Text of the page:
In an era of parental choice, poor children have the fewest choices

4th February, 2010 6:23 pm

School HandsBy Jim Sweetman /@jimbo9848

The National Equality Panel report, published in January, showed how the gap between rich and poor in the UK has continued to grow. However, the statistics understate the way that being positioned at either end of this spectrum is constantly reinforced by events.

It is a generalisation but, typically, the wealthy family is more stable, healthier, owns property, takes holidays abroad and possesses more technology. And, as if that was not enough, its children go to better Schools and the parents are employed in more rewarding jobs and live longer. Simply having more money is only part of the story. The state of being wealthy engenders a whole range of other advantages.

At the other end of the spectrum, any inequality in wealth becomes an inequality of opportunity which limits the capacity of people to progress. The occasional media spotlight on some rags to riches story is a clear indicator that, in wider practice, the poor know their place and stay there.

Education is trumpeted as the place to make changes and to offer the same opportunity to all, but it does not do as well as it should. We still retain a comprehensive ideal in theory but a multi-layered system in practice.

So, as a nation, we tolerate an independent sector which uses state trained teachers, tax breaks and endowments to create schools for a wealthy class who are willing and able to pay. It is no longer the case that the independent sector invests more in education and most democrats would accept the right of parents to choose their children’s schools but it is increasingly obvious that what they’re buying is exclusivity and access. This is not related to academic achievement, but to wealth.

The remaining grammar schools in the maintained system pretend to do something different. They operate on a spurious form of academic exclusion. However, one of the other things we know from the National Equality Panel is that early disadvantage relates closely to later educational failure. By the age of five, boys from poor white backgrounds are a long way behind their peers and if they come from disadvantaged communities they face a double whammy in having no chance of a grammar school education: even if they could qualify there is unlikely to be a school nearby.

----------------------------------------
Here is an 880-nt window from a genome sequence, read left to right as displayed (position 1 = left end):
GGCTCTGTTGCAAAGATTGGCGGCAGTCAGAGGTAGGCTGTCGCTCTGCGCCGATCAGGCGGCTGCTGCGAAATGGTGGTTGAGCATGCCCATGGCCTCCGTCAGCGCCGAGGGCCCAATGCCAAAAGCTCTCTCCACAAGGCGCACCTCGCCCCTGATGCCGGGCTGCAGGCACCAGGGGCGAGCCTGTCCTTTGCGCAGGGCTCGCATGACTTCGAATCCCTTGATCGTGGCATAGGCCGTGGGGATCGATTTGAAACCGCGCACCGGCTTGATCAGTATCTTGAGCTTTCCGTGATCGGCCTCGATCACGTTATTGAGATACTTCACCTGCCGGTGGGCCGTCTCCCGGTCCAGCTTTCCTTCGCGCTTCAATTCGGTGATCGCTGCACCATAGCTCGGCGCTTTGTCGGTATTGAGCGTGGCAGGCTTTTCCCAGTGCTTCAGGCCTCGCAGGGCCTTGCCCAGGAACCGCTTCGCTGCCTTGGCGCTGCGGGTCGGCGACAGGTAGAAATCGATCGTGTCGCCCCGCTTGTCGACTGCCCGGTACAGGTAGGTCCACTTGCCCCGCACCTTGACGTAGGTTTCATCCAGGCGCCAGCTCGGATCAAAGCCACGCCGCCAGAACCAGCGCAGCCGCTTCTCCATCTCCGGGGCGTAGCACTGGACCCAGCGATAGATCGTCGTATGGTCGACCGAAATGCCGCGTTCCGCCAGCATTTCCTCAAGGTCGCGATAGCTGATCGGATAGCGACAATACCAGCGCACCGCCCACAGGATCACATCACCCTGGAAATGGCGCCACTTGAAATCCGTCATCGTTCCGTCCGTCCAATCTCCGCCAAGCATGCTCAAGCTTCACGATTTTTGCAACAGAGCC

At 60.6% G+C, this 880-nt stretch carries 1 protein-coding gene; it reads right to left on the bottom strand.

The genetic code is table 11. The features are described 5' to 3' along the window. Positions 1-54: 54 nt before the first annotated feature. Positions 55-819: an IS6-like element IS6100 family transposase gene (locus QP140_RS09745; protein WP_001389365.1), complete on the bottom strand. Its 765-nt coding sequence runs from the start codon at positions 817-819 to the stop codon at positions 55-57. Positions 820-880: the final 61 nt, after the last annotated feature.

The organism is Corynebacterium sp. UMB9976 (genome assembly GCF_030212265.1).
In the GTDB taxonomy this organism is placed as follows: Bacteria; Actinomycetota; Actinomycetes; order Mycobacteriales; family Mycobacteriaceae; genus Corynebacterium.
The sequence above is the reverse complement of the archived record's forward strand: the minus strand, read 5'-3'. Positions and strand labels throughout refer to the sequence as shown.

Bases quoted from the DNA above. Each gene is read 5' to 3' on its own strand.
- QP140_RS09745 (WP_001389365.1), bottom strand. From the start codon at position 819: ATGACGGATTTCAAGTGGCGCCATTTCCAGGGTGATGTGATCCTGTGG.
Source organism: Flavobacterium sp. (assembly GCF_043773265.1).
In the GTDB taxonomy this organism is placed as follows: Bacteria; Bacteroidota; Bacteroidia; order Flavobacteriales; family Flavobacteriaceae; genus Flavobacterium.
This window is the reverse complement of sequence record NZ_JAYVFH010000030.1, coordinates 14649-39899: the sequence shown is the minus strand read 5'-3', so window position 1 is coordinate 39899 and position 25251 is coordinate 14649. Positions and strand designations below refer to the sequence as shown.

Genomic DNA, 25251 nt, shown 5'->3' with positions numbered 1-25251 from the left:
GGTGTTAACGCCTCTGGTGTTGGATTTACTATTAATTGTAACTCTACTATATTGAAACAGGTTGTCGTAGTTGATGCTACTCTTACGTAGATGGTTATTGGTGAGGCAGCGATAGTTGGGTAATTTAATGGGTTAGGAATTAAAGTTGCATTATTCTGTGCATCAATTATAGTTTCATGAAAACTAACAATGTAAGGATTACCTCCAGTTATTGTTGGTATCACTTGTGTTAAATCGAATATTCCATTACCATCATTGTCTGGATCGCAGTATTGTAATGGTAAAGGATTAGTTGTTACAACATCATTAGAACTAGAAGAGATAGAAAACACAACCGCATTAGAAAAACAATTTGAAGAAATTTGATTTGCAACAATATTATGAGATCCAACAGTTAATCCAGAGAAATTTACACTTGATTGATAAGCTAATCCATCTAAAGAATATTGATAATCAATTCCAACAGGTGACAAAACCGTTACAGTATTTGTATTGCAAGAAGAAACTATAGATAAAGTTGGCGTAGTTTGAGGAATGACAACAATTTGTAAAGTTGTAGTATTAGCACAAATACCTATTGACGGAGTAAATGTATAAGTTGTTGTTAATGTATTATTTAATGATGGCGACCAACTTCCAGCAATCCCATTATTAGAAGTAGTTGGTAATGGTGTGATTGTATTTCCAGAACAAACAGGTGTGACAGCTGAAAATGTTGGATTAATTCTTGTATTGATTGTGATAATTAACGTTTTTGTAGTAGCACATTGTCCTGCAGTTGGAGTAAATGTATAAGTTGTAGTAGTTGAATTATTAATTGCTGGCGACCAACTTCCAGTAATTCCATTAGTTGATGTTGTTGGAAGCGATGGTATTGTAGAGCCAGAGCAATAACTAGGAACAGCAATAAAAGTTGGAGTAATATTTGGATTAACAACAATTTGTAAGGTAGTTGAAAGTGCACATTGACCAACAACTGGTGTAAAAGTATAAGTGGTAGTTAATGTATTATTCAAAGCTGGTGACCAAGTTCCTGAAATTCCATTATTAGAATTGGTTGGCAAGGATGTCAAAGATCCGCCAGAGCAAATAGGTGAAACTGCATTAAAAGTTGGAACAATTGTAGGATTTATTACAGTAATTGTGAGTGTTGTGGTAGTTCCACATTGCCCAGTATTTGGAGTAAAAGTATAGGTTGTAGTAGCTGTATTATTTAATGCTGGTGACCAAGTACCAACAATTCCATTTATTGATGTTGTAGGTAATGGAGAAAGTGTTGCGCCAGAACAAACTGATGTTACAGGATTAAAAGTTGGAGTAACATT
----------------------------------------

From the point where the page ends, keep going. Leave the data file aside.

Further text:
So grammar schools serve prosperous areas and wealthy advantaged children. Since the 1990s when they were a political battlefield, society has come to realise the inherent unfairness of the grammar schools. But, while their support has waned, it is clear today how many schools – academies, specialist schools, faith schools and technology colleges – continue to be exclusive and the people they really exclude are the poor white boys who drag down their performance data. In an era of parental choice, poor white children have the fewest choices.

The outcomes are not surprising. At GCSE level, poor white boys do worse than other children: a little worse than black Caribbean boys and a good deal worse than poor white girls and Asian boys. Around 20% of pupils leave school without any useful qualification and these same boys are heavily overrepresented in this group. They go on to be overrepresented in terms of criminal records, drug taking, unemployment and debt as they reproduce the same problems and a similar wealth gap for the next generation.

To be fair, Labour has made a significant effort in terms of Children’s Centres and the Sure Start programme and it has made a very slight inroad in the direction of improving the performances of white boys. However, more is needed.

There has to be a blunt recognition that, currently, education is not a level playing field. Ofsted’s analysis that the same measures of quality should be applied to all schools is simply wrong-headed, as is the idea of a common curriculum loosely based on what happened in grammar schools in the 1950s.

There needs to be a disproportionate investment in areas where there is most disadvantage providing cradle to career and educational support. And, there needs to be a curriculum for the 21st-century that develops relevant and applicable skills, sets realistic goals and creates opportunities for all students to succeed.

Tagged in: Schools, Equality.




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